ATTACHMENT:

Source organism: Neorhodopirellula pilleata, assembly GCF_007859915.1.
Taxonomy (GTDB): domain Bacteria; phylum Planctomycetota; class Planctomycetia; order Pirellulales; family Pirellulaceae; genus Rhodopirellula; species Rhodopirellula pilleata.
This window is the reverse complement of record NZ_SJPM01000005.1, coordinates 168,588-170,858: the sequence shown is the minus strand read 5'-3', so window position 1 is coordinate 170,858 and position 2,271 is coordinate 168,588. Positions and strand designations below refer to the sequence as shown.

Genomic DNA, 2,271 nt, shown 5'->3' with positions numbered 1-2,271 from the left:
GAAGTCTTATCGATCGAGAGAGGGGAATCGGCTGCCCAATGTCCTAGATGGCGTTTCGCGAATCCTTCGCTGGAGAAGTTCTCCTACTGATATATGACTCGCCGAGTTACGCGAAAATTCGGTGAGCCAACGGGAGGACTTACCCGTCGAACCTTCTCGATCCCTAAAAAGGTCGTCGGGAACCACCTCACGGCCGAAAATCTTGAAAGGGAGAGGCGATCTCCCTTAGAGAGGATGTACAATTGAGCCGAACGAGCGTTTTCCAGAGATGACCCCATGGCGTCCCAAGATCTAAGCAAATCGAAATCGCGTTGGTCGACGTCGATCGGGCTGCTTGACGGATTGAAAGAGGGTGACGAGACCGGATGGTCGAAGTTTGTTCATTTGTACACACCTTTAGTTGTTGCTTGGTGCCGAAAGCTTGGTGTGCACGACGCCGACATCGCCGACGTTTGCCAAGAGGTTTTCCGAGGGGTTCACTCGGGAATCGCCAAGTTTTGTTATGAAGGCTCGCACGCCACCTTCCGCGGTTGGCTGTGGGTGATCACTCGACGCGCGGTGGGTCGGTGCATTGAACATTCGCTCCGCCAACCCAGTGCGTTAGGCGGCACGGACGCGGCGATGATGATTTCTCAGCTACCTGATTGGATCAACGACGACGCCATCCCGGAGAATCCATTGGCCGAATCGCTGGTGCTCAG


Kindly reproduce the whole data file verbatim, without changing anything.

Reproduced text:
Source organism: Neorhodopirellula pilleata, assembly GCF_007859915.1.
Taxonomy (GTDB): domain Bacteria; phylum Planctomycetota; class Planctomycetia; order Pirellulales; family Pirellulaceae; genus Rhodopirellula; species Rhodopirellula pilleata.
This window is the reverse complement of record NZ_SJPM01000005.1, coordinates 168,588-170,858: the sequence shown is the minus strand read 5'-3', so window position 1 is coordinate 170,858 and position 2,271 is coordinate 168,588. Positions and strand designations below refer to the sequence as shown.

Genomic DNA, 2,271 nt, shown 5'->3' with positions numbered 1-2,271 from the left:
GAAGTCTTATCGATCGAGAGAGGGGAATCGGCTGCCCAATGTCCTAGATGGCGTTTCGCGAATCCTTCGCTGGAGAAGTTCTCCTACTGATATATGACTCGCCGAGTTACGCGAAAATTCGGTGAGCCAACGGGAGGACTTACCCGTCGAACCTTCTCGATCCCTAAAAAGGTCGTCGGGAACCACCTCACGGCCGAAAATCTTGAAAGGGAGAGGCGATCTCCCTTAGAGAGGATGTACAATTGAGCCGAACGAGCGTTTTCCAGAGATGACCCCATGGCGTCCCAAGATCTAAGCAAATCGAAATCGCGTTGGTCGACGTCGATCGGGCTGCTTGACGGATTGAAAGAGGGTGACGAGACCGGATGGTCGAAGTTTGTTCATTTGTACACACCTTTAGTTGTTGCTTGGTGCCGAAAGCTTGGTGTGCACGACGCCGACATCGCCGACGTTTGCCAAGAGGTTTTCCGAGGGGTTCACTCGGGAATCGCCAAGTTTTGTTATGAAGGCTCGCACGCCACCTTCCGCGGTTGGCTGTGGGTGATCACTCGACGCGCGGTGGGTCGGTGCATTGAACATTCGCTCCGCCAACCCAGTGCGTTAGGCGGCACGGACGCGGCGATGATGATTTCTCAGCTACCTGATTGGATCAACGACGACGCCATCCCGGAGAATCCATTGGCCGAATCGCTGGTGCTCAG